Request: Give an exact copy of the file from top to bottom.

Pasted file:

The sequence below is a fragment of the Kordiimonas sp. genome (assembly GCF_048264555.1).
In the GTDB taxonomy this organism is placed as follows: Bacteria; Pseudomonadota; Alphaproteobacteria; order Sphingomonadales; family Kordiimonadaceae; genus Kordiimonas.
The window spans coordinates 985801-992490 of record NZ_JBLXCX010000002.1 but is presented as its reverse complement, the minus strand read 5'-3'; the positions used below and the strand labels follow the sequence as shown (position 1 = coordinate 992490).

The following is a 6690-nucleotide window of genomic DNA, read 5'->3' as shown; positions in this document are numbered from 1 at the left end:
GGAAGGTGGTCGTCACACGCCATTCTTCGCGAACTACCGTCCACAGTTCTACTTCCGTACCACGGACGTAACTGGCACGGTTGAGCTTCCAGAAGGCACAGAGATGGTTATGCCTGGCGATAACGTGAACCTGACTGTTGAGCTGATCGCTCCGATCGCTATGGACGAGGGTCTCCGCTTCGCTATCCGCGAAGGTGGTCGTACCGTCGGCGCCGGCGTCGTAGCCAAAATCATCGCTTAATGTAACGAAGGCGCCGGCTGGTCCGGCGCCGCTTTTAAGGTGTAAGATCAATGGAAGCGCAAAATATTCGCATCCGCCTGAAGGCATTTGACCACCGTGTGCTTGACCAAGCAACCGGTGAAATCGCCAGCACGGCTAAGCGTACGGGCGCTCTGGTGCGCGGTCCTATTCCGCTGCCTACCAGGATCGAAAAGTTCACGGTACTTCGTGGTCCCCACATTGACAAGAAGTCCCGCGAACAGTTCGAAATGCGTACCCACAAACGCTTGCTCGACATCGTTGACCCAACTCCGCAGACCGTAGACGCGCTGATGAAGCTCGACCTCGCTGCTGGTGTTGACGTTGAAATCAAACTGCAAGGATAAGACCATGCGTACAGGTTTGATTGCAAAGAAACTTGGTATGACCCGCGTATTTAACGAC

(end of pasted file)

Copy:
The sequence below is a fragment of the Kordiimonas sp. genome (assembly GCF_048264555.1).
In the GTDB taxonomy this organism is placed as follows: Bacteria; Pseudomonadota; Alphaproteobacteria; order Sphingomonadales; family Kordiimonadaceae; genus Kordiimonas.
The window spans coordinates 985801-992490 of record NZ_JBLXCX010000002.1 but is presented as its reverse complement, the minus strand read 5'-3'; the positions used below and the strand labels follow the sequence as shown (position 1 = coordinate 992490).

The following is a 6690-nucleotide window of genomic DNA, read 5'->3' as shown; positions in this document are numbered from 1 at the left end:
GGAAGGTGGTCGTCACACGCCATTCTTCGCGAACTACCGTCCACAGTTCTACTTCCGTACCACGGACGTAACTGGCACGGTTGAGCTTCCAGAAGGCACAGAGATGGTTATGCCTGGCGATAACGTGAACCTGACTGTTGAGCTGATCGCTCCGATCGCTATGGACGAGGGTCTCCGCTTCGCTATCCGCGAAGGTGGTCGTACCGTCGGCGCCGGCGTCGTAGCCAAAATCATCGCTTAATGTAACGAAGGCGCCGGCTGGTCCGGCGCCGCTTTTAAGGTGTAAGATCAATGGAAGCGCAAAATATTCGCATCCGCCTGAAGGCATTTGACCACCGTGTGCTTGACCAAGCAACCGGTGAAATCGCCAGCACGGCTAAGCGTACGGGCGCTCTGGTGCGCGGTCCTATTCCGCTGCCTACCAGGATCGAAAAGTTCACGGTACTTCGTGGTCCCCACATTGACAAGAAGTCCCGCGAACAGTTCGAAATGCGTACCCACAAACGCTTGCTCGACATCGTTGACCCAACTCCGCAGACCGTAGACGCGCTGATGAAGCTCGACCTCGCTGCTGGTGTTGACGTTGAAATCAAACTGCAAGGATAAGACCATGCGTACAGGTTTGATTGCAAAGAAACTTGGTATGACCCGCGTATTTAACGAC